An Alabama district court recently granted summary judgment for Target Corporation in an action brought by the Rosa and Raymond Parks Institute for Self Development over Target’s sale of certain works featuring Rosa Parks, including commemorative plaques like the one pictured below.

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The Rosa and Raymond Parks Institute for Self Development is a non-profit organization that holds the rights to Parks’ name and likeness. It sued Target for right of publicity violations, misappropriation, and unjust enrichment over Target’s sale of DVDs, books, and collage-style commemorative plaques, featuring Rosa Parks. Target moved for summary judgment, arguing that the works were protected by the First Amendment.

Noting that the Rosa and Raymond Parks Institute did not claim any of the biographical information conveyed in these books or DVDs was false, the court said it failed to see how the First Amendment’s protection did not extend to purely biographical accounts of Rosa Parks’ life: “The importance of her story serves as an apt reminder of why First Amendment protection for biographical works is so vital.”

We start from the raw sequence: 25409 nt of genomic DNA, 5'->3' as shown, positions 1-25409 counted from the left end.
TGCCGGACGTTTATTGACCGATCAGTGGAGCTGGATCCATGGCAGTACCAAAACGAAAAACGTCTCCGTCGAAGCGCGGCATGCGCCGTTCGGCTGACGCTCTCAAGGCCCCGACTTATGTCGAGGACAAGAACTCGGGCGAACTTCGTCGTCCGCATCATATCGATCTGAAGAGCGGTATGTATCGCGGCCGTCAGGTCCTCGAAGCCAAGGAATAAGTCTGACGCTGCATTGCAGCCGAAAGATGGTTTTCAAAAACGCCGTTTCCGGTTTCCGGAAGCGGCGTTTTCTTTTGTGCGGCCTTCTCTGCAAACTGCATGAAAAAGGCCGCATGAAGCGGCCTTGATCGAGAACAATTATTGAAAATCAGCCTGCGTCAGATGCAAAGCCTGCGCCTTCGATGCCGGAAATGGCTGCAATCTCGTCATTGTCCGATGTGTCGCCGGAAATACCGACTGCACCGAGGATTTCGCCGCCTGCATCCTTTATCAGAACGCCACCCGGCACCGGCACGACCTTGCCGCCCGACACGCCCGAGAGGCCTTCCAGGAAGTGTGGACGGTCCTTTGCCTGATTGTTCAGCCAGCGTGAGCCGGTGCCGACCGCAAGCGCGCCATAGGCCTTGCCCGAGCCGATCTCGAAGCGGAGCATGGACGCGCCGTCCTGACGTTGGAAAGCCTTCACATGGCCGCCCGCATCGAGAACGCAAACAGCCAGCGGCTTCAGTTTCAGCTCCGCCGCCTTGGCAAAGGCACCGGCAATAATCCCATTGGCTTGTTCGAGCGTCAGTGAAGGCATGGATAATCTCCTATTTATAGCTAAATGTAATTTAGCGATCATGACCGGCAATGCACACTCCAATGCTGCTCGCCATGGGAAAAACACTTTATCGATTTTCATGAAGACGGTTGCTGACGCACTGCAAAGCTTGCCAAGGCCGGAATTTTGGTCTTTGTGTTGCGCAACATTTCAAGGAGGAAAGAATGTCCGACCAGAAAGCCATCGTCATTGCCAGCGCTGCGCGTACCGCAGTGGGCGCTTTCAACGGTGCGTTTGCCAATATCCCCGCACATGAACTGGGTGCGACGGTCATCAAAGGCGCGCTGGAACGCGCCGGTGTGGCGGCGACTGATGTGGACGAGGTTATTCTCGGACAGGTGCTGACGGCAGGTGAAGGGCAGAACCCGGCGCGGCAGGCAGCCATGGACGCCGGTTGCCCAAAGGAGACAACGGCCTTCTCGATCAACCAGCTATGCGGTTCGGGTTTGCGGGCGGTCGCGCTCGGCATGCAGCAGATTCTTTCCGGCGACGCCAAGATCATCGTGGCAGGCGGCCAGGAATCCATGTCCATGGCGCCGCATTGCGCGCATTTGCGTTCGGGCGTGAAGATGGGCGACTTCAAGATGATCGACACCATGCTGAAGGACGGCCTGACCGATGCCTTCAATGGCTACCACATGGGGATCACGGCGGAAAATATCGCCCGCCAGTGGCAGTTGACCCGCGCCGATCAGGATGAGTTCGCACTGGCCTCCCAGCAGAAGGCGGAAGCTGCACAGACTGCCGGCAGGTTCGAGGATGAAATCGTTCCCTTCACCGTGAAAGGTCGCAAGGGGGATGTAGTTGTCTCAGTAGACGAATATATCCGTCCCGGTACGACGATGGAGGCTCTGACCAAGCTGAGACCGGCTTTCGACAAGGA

The court applied a separate analysis for the plaques finding they were “less of a biographical work and more akin to a work of art.” This required that the court balance plaintiff’s commercial purpose with First Amendment considerations as to whether the appropriation touched on matters of public interest, the news, or anything else of historical value. Holding that public interest considerations included educational matters, the court said “[t]here can be no doubt that Rosa Parks and her involvement in the Civil Rights movement are matters of utmost importance, both historically and educationally.”

This is not the first lawsuit over the appropriation of Rosa Parks’ name and likeness. In 1999, the Sixth Circuit reversed the district court’s grant of summary judgment for the rap duo Outkast over their use of Rosa Parks’ name in a song entitled “Rosa Parks.” The case was ultimately settled in 2005.